Certificate of Appropriateness Testimony

HDC@LPC October 22, 2013

Item 1
143623- Block 1267, lot 32-
80-01- 80-09 35th Avenue – Jackson Heights Historic District
A neo-Romanesque style apartment building designed by the Cohn Brothers and built in 1941. Application is to legalize the installation of a fence, entrance way and windows without LPC permit(s).

HDC feels the perimeter fence is of a reasonable height, but the other fences at the entrance exceed what the commission has set as appropriate for a large apartment building in this historic district.  Examples of other fences and walls are featured in the presentation, but there are many illegal or grandfathered fences and walls in the district.  It would be helpful to know the status of these examples before using them as precedent.

We are happy to see the side windows at the entrance proposed to be restored.  The entrance should also be repaired to create fitting focal point for this building.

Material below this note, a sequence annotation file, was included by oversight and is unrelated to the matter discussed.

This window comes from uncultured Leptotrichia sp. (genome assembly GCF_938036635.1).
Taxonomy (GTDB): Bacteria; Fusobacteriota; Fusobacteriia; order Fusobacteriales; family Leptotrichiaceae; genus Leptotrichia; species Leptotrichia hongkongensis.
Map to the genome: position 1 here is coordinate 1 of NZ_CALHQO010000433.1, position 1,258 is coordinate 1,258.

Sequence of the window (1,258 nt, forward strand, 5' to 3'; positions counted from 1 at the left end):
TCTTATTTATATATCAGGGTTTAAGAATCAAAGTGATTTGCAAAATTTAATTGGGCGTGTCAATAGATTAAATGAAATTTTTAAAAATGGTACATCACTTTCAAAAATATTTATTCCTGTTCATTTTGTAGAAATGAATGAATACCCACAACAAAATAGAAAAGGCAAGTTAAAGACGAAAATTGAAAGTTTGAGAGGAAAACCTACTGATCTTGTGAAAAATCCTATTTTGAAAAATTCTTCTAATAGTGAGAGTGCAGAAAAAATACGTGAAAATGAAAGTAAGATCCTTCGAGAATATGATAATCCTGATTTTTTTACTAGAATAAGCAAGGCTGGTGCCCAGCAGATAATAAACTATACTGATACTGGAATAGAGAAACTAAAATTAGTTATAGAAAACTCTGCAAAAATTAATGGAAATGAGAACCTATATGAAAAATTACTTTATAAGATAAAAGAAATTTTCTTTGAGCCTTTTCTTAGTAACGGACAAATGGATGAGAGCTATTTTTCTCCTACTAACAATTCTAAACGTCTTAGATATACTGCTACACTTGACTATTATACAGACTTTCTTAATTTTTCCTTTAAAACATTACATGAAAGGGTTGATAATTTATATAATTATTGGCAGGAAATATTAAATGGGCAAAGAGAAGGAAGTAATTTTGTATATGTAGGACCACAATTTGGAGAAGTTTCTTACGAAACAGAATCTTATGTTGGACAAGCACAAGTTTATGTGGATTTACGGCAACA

LPC determination:  approved with modifications


Item 15
143822- Block 89, lot 1-
139 Fulton Street – Benett Building, Individual Landmark
A Second Empire style store and office building, designed by Arthur D. Gilman and built in 1872-1873, with additions designed by James M. Farnsworth and built in 1890-1892 and 1894. Application is to legalize the installation of storefront infill without LPC permits.

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HDC finds the storefront infill proposed for legalization to be very plain, not something fitting an individually landmarked 1870s store and office building.  The Benett Building needs a master plan to move it in the right direction.  The presentation includes some very nice historic research, and it should be put to good  use.

LPC determination:  closed


Item 11
146660- Block 1087, lot 45-